Home décor and design is important because your living space is meant to be your happy place. You know, the sanctuary you return to after an arduous morning of work and exhaustion.
However, finding your décor and design style goes hand-in-hand with self-decorating your home. You don’t want to go off half-cocked. Hence, this article gives you some inspiration on how to find your décor and design styles before you take on the tasks of home renovation.
Flip Through a Magazine—Which Styles are You Drawn to? What Kind of Décor Do You Love?
When you see an image, your brain automatically forms an opinion of whether that image appeals to you or not. This can be said for interior design. Ergo, you should flip through a magazine or online design website to find styles that you are drawn to. Write down décor ideas that you love. Some websites are interactive in that they allow you to pick and place your own design ideas into simulated rooms. No computer access? You can do the same with a memory board, magazines, glue, and a pair of scissors.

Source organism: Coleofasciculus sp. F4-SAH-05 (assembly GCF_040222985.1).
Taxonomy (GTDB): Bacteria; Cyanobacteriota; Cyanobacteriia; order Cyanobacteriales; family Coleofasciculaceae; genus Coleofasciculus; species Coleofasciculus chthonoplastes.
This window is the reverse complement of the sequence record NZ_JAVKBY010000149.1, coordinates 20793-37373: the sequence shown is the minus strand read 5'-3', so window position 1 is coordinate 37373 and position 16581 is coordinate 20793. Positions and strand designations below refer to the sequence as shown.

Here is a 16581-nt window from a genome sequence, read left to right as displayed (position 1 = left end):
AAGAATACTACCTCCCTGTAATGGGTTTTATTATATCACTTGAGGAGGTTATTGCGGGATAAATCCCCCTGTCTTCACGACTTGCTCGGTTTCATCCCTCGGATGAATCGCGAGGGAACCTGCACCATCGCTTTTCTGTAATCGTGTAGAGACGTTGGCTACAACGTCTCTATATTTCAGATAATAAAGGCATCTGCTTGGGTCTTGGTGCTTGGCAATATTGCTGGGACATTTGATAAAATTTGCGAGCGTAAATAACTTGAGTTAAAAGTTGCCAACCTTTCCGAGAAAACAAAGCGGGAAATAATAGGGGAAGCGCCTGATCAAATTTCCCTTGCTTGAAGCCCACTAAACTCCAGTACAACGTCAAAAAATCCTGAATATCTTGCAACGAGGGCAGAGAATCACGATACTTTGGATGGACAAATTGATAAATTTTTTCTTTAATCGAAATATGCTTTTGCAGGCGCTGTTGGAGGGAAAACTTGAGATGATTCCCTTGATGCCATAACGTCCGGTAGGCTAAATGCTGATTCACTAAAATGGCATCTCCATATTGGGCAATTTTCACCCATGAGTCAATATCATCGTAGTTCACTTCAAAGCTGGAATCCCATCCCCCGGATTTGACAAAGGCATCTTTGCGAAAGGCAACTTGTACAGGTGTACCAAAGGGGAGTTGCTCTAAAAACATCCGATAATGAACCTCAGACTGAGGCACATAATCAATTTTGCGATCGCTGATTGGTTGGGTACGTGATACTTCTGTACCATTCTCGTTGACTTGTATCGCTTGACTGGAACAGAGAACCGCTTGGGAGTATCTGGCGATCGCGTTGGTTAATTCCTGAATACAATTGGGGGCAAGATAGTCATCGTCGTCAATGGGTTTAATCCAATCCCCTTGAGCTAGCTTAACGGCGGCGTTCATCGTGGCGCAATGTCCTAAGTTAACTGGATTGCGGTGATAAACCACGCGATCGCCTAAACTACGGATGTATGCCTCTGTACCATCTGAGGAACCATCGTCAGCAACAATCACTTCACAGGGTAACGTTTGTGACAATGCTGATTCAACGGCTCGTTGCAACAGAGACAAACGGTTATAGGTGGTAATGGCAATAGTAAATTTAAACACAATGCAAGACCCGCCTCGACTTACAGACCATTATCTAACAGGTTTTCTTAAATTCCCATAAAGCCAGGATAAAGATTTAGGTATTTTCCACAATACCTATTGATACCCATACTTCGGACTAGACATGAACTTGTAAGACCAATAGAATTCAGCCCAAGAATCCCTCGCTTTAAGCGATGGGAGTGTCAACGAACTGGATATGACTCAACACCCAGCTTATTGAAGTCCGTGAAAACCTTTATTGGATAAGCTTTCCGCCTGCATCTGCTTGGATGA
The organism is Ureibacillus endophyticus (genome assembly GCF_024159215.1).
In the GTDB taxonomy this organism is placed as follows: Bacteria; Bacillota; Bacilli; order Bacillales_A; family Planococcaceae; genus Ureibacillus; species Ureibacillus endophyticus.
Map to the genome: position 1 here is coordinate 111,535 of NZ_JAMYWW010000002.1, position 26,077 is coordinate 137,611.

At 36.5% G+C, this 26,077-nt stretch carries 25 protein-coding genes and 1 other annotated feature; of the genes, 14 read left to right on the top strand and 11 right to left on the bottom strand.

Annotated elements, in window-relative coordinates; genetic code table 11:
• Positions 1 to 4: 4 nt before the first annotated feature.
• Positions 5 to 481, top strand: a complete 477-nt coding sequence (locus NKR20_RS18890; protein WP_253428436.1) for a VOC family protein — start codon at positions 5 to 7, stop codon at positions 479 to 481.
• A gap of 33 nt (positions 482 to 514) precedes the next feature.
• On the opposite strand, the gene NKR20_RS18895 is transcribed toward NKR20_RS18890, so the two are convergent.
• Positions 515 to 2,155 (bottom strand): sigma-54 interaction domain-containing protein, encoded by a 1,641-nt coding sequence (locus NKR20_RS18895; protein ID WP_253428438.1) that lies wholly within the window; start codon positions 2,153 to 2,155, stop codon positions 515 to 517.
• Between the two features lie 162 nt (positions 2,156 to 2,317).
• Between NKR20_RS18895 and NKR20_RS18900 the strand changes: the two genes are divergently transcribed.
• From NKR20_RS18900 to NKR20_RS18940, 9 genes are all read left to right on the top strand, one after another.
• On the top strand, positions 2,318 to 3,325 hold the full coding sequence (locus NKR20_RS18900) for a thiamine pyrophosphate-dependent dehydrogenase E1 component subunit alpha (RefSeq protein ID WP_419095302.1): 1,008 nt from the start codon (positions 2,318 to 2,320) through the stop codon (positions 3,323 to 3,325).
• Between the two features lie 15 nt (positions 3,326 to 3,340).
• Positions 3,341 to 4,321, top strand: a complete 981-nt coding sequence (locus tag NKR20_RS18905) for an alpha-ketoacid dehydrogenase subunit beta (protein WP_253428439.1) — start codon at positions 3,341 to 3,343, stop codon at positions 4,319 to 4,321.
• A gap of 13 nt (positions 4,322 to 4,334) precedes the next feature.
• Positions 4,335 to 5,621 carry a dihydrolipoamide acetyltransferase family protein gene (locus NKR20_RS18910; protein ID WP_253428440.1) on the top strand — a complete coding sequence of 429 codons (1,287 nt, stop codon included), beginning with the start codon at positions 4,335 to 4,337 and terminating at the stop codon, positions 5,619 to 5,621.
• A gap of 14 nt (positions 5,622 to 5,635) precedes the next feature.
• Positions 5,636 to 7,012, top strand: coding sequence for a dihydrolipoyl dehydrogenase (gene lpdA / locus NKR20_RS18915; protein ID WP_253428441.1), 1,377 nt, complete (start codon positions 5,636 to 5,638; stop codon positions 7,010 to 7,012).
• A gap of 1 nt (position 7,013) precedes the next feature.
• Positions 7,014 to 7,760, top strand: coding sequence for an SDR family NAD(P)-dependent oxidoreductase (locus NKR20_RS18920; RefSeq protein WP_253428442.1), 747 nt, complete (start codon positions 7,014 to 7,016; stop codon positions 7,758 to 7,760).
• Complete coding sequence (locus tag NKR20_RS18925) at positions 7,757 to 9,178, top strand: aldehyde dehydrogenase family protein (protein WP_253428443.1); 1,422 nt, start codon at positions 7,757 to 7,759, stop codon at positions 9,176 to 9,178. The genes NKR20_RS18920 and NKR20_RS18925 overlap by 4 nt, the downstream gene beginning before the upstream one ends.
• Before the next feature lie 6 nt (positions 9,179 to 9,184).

Explore Homes via Real Estate Open Houses—Or Take Tours of Loved Ones’ Homes for Inspiration
Most real estate agencies strive to create the perfect atmosphere in homes that are on the marketplace. Of course, not all are furnished, but the décor is still swept, painted, and spiffed up to appeal to your design senses. Take a few tours around modern furnished homes during open houses to get a sense of the interior designs that you’d want to replicate.
Learn About Color Psychology and Build onto Your Tonal Favorites
Color psychology is the direct link between your mind and emotions and the colors you see. For example, some people get happy when they see blue because it reminds them of the oceans, robin’s eggs, other beautiful things found in nature, etc. Whereas, some people are disgusted by the sight of yellow because it reminds them of glaring sunshine, migraines, and other stomach-churning elements.
What’s your favorite color and why? Decide this and then build your interior design tones through color psychologies.